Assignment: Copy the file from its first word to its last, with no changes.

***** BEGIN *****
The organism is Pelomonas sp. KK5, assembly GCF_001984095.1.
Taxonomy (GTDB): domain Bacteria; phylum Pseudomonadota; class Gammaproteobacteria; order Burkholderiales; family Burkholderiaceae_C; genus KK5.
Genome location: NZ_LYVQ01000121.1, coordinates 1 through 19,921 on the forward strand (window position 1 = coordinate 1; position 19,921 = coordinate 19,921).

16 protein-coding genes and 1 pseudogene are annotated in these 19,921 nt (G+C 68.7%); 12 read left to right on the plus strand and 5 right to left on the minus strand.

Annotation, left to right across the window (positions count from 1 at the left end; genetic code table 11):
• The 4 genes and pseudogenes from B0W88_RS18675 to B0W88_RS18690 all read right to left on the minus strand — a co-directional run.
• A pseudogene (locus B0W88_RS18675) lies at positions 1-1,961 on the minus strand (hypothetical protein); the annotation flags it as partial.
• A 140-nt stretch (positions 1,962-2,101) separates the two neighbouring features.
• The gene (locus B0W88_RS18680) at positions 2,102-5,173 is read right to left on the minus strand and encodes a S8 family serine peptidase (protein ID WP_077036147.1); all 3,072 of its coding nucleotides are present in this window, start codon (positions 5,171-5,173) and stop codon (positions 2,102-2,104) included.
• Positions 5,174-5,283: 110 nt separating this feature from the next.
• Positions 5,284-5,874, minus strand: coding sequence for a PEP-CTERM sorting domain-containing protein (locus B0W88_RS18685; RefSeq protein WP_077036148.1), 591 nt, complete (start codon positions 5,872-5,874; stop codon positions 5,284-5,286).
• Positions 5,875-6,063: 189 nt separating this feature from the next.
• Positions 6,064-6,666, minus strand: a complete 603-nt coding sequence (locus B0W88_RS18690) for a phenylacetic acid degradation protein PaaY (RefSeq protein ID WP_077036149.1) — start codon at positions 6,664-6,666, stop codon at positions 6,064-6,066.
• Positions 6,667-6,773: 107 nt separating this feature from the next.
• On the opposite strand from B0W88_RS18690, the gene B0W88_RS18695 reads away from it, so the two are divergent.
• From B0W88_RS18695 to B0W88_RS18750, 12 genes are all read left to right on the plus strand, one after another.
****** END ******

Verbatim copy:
The organism is Pelomonas sp. KK5, assembly GCF_001984095.1.
Taxonomy (GTDB): domain Bacteria; phylum Pseudomonadota; class Gammaproteobacteria; order Burkholderiales; family Burkholderiaceae_C; genus KK5.
Genome location: NZ_LYVQ01000121.1, coordinates 1 through 19,921 on the forward strand (window position 1 = coordinate 1; position 19,921 = coordinate 19,921).

16 protein-coding genes and 1 pseudogene are annotated in these 19,921 nt (G+C 68.7%); 12 read left to right on the plus strand and 5 right to left on the minus strand.

Annotation, left to right across the window (positions count from 1 at the left end; genetic code table 11):
• The 4 genes and pseudogenes from B0W88_RS18675 to B0W88_RS18690 all read right to left on the minus strand — a co-directional run.
• A pseudogene (locus B0W88_RS18675) lies at positions 1-1,961 on the minus strand (hypothetical protein); the annotation flags it as partial.
• A 140-nt stretch (positions 1,962-2,101) separates the two neighbouring features.
• The gene (locus B0W88_RS18680) at positions 2,102-5,173 is read right to left on the minus strand and encodes a S8 family serine peptidase (protein ID WP_077036147.1); all 3,072 of its coding nucleotides are present in this window, start codon (positions 5,171-5,173) and stop codon (positions 2,102-2,104) included.
• Positions 5,174-5,283: 110 nt separating this feature from the next.
• Positions 5,284-5,874, minus strand: coding sequence for a PEP-CTERM sorting domain-containing protein (locus B0W88_RS18685; RefSeq protein WP_077036148.1), 591 nt, complete (start codon positions 5,872-5,874; stop codon positions 5,284-5,286).
• Positions 5,875-6,063: 189 nt separating this feature from the next.
• Positions 6,064-6,666, minus strand: a complete 603-nt coding sequence (locus B0W88_RS18690) for a phenylacetic acid degradation protein PaaY (RefSeq protein ID WP_077036149.1) — start codon at positions 6,664-6,666, stop codon at positions 6,064-6,066.
• Positions 6,667-6,773: 107 nt separating this feature from the next.
• On the opposite strand from B0W88_RS18690, the gene B0W88_RS18695 reads away from it, so the two are divergent.
• From B0W88_RS18695 to B0W88_RS18750, 12 genes are all read left to right on the plus strand, one after another.